WESTERLY — They were hoping to find sharks, whales and mermaids but the 24 students aboard the Elizabeth Morris — Save the Bay’s 46-foot education vessel — were perfectly satisfied to find instead a cunner, a tautog, and a black-fingered mud crab.
The children, students from Tower Street Community Center’s summer learning program, were on a trawling expedition in Little Narragansett Bay as part of a joint venture summer camp program between Save the Bay, the environmental organization, and the Westerly Public Schools.
Wrapped snuggly in their blue and yellow life jackets, the children braved the morning fog and choppy waves of Little Narragansett Bay for their roles as morning marine ecologists. They were armed with binoculars, maps, and felt-tipped markers: the binoculars to search for seabirds and landmarks, the markers to play games of ocean bingo on the way to their destination near Sandy Point.
The program, designed to teach children about science, water quality, habitats, and biodiversity in the bay and the Pawcatuck River estuary, is part of the school district’s Before and After School Enrichment Program, which is offering a six-week, Monday through Friday, full-day summer learning experience to a total of 48 students this summer. The program serves English language learners and other students at risk for summer learning loss. The curriculum includes community service projects, and the students also learn about cooking and nutrition, yoga, theater and gardening.
“We’re going to discover what’s in our own backyard,” David Prescott, Save the Bay’s South County coastkeeper, told the children.
“It’s kind of scary,” said 10-year-old Lily Arnold, a student at Westerly Middle School, as she peered out at the thick gray fog surrounding the boat. “I hope it doesn’t rain.”
Leslie Dunn, an enrichment professional at Tower Street Community Center and a recent Johnson & Wales graduate, said the hands-on aspect of the program works well for the young students. “I don’t like boats much, but this is cool,” said Dunn as she nestled into a section of the boat with the other chaperones.
Nearby, 10-year-old Nancy Inthasit played a hand-clapping game with Emma Calhoun and Darby Liscum, fellow students at Westerly Middle School, while Nelson Zhou and Nelson Markus checked off pictures of buoys, gulls and terns on their bingo cards.
“OK,” called Prescott in a loud, attention-getting voice, as the boat passed Napatree Point. “Where is downtown Westerly? With fog so thick, how does the captain know where it is?”
“Radar,” the children shouted in unison.
The captain, Joe Mariani, smiled as he guided the boat through the fog with the help of colorful radar screens. A Niantic native who serves as an education specialist and camp director, Mariani is a graduate of the University of Rhode Island’s School of Marine Affairs.
Mariani has had a captain’s license since he was a senior in high school.
Ben Kidd, an 8-year-old State Street School student, stood nearby, watching the captain at work.
Once the boat reached Sandy Point, Prescott announced, to the puzzlement of the children, that the spit of land was once connected to the mainland and is now 90 percent in Rhode Island and 10 percent in Connecticut.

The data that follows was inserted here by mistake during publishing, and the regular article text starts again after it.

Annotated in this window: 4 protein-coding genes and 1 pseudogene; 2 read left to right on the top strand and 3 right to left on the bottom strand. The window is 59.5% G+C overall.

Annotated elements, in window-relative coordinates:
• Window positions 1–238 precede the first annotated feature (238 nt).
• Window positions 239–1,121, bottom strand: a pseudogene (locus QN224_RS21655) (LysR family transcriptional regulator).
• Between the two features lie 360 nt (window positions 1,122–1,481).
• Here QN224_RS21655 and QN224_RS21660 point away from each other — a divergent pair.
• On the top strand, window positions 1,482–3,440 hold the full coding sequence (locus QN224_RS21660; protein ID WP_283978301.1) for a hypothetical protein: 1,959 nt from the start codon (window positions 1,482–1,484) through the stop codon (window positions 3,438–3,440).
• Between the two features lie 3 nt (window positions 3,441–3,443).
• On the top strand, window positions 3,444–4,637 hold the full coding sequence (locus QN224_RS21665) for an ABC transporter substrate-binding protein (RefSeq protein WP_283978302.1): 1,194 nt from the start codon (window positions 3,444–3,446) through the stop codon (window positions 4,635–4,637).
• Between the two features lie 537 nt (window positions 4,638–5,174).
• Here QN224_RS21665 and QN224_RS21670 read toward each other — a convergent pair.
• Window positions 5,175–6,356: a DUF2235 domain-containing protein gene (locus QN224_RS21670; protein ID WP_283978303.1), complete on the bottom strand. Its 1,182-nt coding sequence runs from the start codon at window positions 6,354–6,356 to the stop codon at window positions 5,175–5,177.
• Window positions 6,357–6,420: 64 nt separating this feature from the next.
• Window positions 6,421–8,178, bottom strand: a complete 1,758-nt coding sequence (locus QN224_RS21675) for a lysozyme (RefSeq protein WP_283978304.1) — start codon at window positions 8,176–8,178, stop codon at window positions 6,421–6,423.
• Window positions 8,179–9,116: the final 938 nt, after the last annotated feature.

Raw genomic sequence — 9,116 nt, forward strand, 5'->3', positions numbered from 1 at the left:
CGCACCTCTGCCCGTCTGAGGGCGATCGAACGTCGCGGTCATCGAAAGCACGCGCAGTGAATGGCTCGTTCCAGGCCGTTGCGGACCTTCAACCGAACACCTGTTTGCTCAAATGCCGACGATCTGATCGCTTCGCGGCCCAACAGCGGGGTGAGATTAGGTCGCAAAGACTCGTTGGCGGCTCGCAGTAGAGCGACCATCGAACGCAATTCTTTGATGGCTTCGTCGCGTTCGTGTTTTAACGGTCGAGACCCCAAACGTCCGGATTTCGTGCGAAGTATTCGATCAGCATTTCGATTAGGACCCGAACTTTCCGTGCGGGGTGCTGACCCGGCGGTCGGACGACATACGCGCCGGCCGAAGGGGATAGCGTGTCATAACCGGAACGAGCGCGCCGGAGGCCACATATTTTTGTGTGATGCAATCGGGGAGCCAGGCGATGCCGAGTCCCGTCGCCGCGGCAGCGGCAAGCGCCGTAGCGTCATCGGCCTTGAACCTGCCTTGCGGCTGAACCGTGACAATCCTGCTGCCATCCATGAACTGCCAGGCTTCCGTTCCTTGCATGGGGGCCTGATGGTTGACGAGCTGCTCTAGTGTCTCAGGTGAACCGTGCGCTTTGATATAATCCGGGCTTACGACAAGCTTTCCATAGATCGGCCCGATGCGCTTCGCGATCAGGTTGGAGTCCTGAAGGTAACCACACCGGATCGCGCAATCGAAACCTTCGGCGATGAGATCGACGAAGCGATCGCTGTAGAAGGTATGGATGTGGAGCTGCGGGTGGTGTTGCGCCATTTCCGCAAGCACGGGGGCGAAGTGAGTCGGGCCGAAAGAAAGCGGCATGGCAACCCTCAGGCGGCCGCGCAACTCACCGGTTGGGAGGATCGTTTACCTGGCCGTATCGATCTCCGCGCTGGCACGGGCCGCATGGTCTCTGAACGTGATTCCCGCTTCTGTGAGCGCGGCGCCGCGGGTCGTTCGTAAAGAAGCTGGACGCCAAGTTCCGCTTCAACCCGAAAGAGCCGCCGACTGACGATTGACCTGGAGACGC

“It got separated in a big storm,” he told them.
Save the Bay education specialist Katie Maginel, a Missouri native who arrived in Rhode Island via the Americorps program, said working with young children aboard the Elizabeth Morris was exciting and rewarding.
“They are making connections to the sea,” she said. “When we work with the Westerly Land Trust they make a connection to the land, so they make connections to the land and the sea. The connections are important.”
Joan Serra, the director of community relations and building operations at Tower Street School, told The Sun earlier this month that by actively engaging in such activities, “students will learn the importance of preserving what we have in our local environment.”
Serra said the Hasbro Summer Learning Initiative partially funds the program. Prescott led a second trip later in the week with younger, kindergarten-aged children, to check on the blue crab population in the bay.
Bridget Kubis-Prescott, Save the Bay education director, said the program’s experiential nature helps reinforce what children learn at school. (Kubis-Prescott is married to David, the coastkeeper.) She said that the addition of the Elizabeth Morris to Save the Bay’s fleet has made it possible to expand the program to Westerly. Helping children learn that they, too, are part of the ecosystem, is part of the mission.
“We work in partnership with the teachers,” she said. “We are a resource for teachers, and we train teachers, too.”
As Prescott, Maginel and other chaperones yanked on the ropes to pull up the net and empty the contents into water-filled tanks on the deck, the children burst into a spontaneous chant.
“Heave ho,” they shouted, “Heave ho.”
Kelly Hernandez, a soon-to-be 11-year-old Westerly Middle schooler, and her friend Xochilth Garcia watched with wide eyes as little crabs and fish and lots of seaweed came tumbling into the tanks.
“Please let there be a puffin, please let there be a puffin,” prayed Garcia.
“Is there a boy mermaid?” asked 9-year-old Indira Jafari.
Nearby, a smiling Eamon Ferry, a 9-year-old State Street School student, couldn’t have been happier.
“See my crab,” he asked as he balanced a dime-sized hermit crab on the tip of his forefinger. “He’s going to come out in a minute.”